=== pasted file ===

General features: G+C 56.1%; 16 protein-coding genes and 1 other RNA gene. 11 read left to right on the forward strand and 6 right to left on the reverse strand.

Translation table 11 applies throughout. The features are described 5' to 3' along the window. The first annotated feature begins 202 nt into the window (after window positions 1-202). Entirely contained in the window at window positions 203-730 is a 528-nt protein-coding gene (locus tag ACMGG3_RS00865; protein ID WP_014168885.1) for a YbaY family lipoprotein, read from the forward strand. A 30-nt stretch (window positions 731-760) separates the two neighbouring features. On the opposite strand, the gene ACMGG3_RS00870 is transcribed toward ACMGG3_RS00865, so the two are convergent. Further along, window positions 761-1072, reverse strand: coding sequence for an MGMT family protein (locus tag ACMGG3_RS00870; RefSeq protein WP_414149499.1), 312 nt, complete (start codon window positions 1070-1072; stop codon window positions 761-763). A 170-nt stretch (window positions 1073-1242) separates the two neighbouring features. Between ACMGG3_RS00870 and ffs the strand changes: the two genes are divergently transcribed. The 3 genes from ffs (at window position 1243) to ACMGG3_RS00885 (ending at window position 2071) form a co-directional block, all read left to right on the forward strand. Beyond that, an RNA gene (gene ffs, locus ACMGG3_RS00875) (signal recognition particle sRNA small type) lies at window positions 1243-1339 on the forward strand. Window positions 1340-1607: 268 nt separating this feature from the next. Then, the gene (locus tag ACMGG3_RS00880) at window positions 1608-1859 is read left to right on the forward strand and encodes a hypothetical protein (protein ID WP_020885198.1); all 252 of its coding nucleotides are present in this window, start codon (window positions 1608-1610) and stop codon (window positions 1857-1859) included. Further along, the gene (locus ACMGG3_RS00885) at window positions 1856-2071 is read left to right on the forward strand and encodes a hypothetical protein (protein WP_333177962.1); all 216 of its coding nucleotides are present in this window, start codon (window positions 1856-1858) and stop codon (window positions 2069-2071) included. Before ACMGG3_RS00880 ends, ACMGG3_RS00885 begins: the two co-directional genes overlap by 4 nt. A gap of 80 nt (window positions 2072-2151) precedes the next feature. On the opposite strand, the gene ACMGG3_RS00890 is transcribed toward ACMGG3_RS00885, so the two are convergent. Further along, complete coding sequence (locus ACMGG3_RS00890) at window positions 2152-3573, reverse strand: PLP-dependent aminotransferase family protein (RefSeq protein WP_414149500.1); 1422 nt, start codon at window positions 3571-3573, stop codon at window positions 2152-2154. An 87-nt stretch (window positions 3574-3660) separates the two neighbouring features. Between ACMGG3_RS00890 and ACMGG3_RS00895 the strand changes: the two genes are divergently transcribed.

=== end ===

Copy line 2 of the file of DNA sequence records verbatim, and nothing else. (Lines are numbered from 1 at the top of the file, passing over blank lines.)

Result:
Translation table 11 applies throughout. The features are described 5' to 3' along the window. The first annotated feature begins 202 nt into the window (after window positions 1-202). Entirely contained in the window at window positions 203-730 is a 528-nt protein-coding gene (locus tag ACMGG3_RS00865; protein ID WP_014168885.1) for a YbaY family lipoprotein, read from the forward strand. A 30-nt stretch (window positions 731-760) separates the two neighbouring features. On the opposite strand, the gene ACMGG3_RS00870 is transcribed toward ACMGG3_RS00865, so the two are convergent. Further along, window positions 761-1072, reverse strand: coding sequence for an MGMT family protein (locus tag ACMGG3_RS00870; RefSeq protein WP_414149499.1), 312 nt, complete (start codon window positions 1070-1072; stop codon window positions 761-763). A 170-nt stretch (window positions 1073-1242) separates the two neighbouring features. Between ACMGG3_RS00870 and ffs the strand changes: the two genes are divergently transcribed. The 3 genes from ffs (at window position 1243) to ACMGG3_RS00885 (ending at window position 2071) form a co-directional block, all read left to right on the forward strand. Beyond that, an RNA gene (gene ffs, locus ACMGG3_RS00875) (signal recognition particle sRNA small type) lies at window positions 1243-1339 on the forward strand. Window positions 1340-1607: 268 nt separating this feature from the next. Then, the gene (locus tag ACMGG3_RS00880) at window positions 1608-1859 is read left to right on the forward strand and encodes a hypothetical protein (protein ID WP_020885198.1); all 252 of its coding nucleotides are present in this window, start codon (window positions 1608-1610) and stop codon (window positions 1857-1859) included. Further along, the gene (locus ACMGG3_RS00885) at window positions 1856-2071 is read left to right on the forward strand and encodes a hypothetical protein (protein WP_333177962.1); all 216 of its coding nucleotides are present in this window, start codon (window positions 1856-1858) and stop codon (window positions 2069-2071) included. Before ACMGG3_RS00880 ends, ACMGG3_RS00885 begins: the two co-directional genes overlap by 4 nt. A gap of 80 nt (window positions 2072-2151) precedes the next feature. On the opposite strand, the gene ACMGG3_RS00890 is transcribed toward ACMGG3_RS00885, so the two are convergent. Further along, complete coding sequence (locus ACMGG3_RS00890) at window positions 2152-3573, reverse strand: PLP-dependent aminotransferase family protein (RefSeq protein WP_414149500.1); 1422 nt, start codon at window positions 3571-3573, stop codon at window positions 2152-2154. An 87-nt stretch (window positions 3574-3660) separates the two neighbouring features. Between ACMGG3_RS00890 and ACMGG3_RS00895 the strand changes: the two genes are divergently transcribed.